Sunday, 20 September 2009

When is an audience not just an audience?

So today, we did our fourth run through of the play with an audience.

The first was in May.

The second was 4 months later.

The third was 10 days later.

The fourth was 4 days later.

The next run is tomorrow.

Then we'll have just 48 hours.

Then we open the show and the gap will become just one day.

We've deliberately compressed the time between our run throughs, gradually and slowly.

Deliberately and consciously.

The lighting, the sound, the cast and the directors have been allowed to try things out...

And so have our audiences.

They've told us what their experiences are - and we've responded I hope.

Sometimes it's been just about clarity of narrative - that the story isn't clear enough yet. (That one's been fixed - no question.)

Or that people can handle more than we think.

Or less than we think.

We've been listening hard to what people have said (and not said) after the show.

And we'll continue to listen. Not just after the show, but during it too.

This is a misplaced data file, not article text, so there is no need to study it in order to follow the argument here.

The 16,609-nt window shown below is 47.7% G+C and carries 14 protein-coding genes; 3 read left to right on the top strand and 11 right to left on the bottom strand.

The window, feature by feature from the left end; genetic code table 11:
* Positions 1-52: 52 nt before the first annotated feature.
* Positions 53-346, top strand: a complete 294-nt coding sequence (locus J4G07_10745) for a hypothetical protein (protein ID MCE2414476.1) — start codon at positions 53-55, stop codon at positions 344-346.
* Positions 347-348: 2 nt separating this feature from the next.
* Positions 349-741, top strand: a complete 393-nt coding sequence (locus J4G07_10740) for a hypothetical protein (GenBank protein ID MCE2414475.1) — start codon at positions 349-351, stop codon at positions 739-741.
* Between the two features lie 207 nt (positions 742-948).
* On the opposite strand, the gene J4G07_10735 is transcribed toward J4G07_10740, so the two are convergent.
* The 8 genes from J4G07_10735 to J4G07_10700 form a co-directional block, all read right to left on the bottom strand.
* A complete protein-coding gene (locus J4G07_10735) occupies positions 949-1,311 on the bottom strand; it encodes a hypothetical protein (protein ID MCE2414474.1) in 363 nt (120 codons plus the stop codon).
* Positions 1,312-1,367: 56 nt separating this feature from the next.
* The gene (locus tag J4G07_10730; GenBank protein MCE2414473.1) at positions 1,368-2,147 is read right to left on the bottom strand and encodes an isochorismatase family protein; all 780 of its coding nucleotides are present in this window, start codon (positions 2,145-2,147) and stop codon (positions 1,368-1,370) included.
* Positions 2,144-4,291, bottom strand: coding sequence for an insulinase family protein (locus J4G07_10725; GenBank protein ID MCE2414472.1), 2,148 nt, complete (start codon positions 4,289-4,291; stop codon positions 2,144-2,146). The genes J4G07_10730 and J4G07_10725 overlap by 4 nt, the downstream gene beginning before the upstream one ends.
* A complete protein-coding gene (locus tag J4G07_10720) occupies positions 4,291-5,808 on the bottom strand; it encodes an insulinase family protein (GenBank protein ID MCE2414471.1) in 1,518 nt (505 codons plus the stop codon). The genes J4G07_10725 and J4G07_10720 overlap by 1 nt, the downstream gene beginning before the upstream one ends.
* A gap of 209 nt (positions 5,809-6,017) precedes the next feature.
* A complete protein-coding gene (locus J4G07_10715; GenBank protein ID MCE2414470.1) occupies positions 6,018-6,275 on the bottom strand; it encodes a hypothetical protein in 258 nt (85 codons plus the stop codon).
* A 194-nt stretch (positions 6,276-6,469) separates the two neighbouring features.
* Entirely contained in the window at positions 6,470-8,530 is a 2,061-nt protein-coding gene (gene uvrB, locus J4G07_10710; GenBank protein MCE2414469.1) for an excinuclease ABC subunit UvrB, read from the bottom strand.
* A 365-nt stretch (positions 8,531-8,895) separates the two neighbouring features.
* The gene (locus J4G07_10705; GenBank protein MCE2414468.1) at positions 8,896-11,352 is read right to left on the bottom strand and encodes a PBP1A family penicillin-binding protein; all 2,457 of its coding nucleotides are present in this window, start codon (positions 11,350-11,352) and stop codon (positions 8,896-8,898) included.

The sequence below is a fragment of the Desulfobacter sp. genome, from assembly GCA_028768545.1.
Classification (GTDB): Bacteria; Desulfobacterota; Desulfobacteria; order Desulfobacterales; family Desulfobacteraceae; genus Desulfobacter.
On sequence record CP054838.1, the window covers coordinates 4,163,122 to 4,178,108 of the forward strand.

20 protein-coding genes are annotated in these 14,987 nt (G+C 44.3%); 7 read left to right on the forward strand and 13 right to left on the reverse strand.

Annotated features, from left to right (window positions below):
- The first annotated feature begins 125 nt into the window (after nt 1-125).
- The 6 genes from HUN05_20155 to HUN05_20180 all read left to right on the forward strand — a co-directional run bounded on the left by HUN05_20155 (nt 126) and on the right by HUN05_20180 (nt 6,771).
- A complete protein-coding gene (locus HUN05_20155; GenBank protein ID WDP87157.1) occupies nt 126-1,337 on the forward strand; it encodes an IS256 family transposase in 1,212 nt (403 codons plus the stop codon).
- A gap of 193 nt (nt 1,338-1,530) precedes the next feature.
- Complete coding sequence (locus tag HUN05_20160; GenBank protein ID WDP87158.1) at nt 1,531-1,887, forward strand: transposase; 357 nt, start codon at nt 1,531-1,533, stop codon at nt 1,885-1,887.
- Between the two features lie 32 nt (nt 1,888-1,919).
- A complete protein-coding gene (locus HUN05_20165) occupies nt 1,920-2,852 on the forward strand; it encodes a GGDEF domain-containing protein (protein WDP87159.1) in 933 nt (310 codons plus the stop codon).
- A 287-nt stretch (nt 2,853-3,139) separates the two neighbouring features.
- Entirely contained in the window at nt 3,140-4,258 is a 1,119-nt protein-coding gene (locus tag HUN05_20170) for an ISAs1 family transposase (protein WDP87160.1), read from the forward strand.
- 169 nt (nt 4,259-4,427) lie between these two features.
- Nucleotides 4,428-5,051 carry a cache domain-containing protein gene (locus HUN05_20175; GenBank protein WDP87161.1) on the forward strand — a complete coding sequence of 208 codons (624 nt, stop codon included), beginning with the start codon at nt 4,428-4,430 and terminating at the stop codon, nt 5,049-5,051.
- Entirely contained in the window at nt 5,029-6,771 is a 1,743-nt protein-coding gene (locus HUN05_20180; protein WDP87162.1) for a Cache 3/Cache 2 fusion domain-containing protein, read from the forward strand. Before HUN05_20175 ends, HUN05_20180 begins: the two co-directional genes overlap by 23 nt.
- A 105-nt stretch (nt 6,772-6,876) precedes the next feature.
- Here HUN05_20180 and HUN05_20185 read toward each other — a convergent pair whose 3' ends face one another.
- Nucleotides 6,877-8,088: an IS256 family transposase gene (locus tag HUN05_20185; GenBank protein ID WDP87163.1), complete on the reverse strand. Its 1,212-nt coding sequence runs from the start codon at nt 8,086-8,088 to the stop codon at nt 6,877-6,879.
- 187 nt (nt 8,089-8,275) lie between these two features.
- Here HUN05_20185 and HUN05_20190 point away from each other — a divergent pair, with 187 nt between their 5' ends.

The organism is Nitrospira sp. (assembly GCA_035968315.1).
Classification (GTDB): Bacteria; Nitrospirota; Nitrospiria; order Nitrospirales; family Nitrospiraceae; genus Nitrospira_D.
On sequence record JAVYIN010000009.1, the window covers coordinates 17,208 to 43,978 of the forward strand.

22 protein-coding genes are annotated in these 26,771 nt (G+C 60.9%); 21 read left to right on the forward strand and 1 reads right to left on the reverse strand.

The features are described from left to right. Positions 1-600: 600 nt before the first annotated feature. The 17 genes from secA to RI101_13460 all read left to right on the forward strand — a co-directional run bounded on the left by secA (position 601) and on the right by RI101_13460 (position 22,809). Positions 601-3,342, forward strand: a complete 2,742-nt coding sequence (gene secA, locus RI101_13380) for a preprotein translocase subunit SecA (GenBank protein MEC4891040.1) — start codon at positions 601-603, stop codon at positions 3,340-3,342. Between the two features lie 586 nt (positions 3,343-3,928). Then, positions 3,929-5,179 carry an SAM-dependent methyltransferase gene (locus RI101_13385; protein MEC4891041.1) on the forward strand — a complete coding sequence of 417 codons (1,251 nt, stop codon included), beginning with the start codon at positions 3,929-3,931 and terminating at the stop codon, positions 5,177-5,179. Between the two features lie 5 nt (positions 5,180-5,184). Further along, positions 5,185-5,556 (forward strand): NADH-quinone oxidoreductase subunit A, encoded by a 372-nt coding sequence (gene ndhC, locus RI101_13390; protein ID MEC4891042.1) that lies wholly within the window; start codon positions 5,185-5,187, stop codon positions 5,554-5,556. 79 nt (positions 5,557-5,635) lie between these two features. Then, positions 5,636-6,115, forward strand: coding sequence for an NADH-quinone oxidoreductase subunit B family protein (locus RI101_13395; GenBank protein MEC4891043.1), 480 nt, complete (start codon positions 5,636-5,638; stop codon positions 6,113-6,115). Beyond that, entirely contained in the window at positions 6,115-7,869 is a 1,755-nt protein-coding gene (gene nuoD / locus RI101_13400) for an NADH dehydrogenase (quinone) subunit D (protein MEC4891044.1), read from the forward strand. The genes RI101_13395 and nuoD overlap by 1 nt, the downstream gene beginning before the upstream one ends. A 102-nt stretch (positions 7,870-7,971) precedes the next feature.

Our cast are sitting with the audience. Our audience are sitting with our cast.

So Tim, Esther, Vic and Adrian can hear the intakes of breath, the gasps.

The silence of when someone stops breathing for a few seconds.

And because our audience (like our cast) are all lit - well lit, not in some cowardly half-light - we'll continue to listen with our eyes too.

Watching the body language. The shifts of posture, of position, of openness.

And if we continue to listen well, we'll continue to discover too.

So as we move into the week of finally opening the show, after many months of preparation and conversation and a few weeks of rehearsal, our core challenge is coming sharply into view.

There is no 'it'. Or 'there'. No final destination.

We're not moving towards a final version of the show that we're seeking to discover and then maintain.

Actually, our job as directors and as a production is to create the optimum conditions for listening...

To give our cast the best possible opportunity to speak - and to listen.

We're seeking to hear, and to be heard...

On behalf of a play that is very much about what is seen.

And what remains unseen.

So, directing The Author is absolutely an exercise in dialogue for me:

In a dialogue, you're seeking to bring out what might otherwise remain hidden.

And in the play - we're doing pretty much the same thing.

So, when is an audience not just an audience?

When they're being listened to.

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